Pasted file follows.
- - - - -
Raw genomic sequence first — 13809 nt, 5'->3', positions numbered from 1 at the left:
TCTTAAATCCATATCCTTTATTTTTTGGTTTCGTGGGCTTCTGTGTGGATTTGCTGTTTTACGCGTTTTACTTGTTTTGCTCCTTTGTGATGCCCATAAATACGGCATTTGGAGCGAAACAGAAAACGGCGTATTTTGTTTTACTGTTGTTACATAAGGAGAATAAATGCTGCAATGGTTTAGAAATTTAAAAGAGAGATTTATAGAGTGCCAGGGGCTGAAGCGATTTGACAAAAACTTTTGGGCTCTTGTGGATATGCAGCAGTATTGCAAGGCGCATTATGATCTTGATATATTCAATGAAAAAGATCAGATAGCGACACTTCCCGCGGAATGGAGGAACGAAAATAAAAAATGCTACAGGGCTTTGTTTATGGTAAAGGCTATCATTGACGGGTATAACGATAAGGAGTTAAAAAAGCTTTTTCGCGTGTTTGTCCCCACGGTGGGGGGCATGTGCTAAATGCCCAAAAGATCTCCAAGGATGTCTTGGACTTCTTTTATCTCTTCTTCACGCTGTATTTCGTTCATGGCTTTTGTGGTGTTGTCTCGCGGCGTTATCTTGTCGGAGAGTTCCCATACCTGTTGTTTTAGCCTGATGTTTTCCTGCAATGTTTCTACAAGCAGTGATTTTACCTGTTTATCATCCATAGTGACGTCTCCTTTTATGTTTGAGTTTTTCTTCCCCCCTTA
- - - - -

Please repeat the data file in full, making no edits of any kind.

Raw genomic sequence first — 13809 nt, 5'->3', positions numbered from 1 at the left:
TCTTAAATCCATATCCTTTATTTTTTGGTTTCGTGGGCTTCTGTGTGGATTTGCTGTTTTACGCGTTTTACTTGTTTTGCTCCTTTGTGATGCCCATAAATACGGCATTTGGAGCGAAACAGAAAACGGCGTATTTTGTTTTACTGTTGTTACATAAGGAGAATAAATGCTGCAATGGTTTAGAAATTTAAAAGAGAGATTTATAGAGTGCCAGGGGCTGAAGCGATTTGACAAAAACTTTTGGGCTCTTGTGGATATGCAGCAGTATTGCAAGGCGCATTATGATCTTGATATATTCAATGAAAAAGATCAGATAGCGACACTTCCCGCGGAATGGAGGAACGAAAATAAAAAATGCTACAGGGCTTTGTTTATGGTAAAGGCTATCATTGACGGGTATAACGATAAGGAGTTAAAAAAGCTTTTTCGCGTGTTTGTCCCCACGGTGGGGGGCATGTGCTAAATGCCCAAAAGATCTCCAAGGATGTCTTGGACTTCTTTTATCTCTTCTTCACGCTGTATTTCGTTCATGGCTTTTGTGGTGTTGTCTCGCGGCGTTATCTTGTCGGAGAGTTCCCATACCTGTTGTTTTAGCCTGATGTTTTCCTGCAATGTTTCTACAAGCAGTGATTTTACCTGTTTATCATCCATAGTGACGTCTCCTTTTATGTTTGAGTTTTTCTTCCCCCCTTA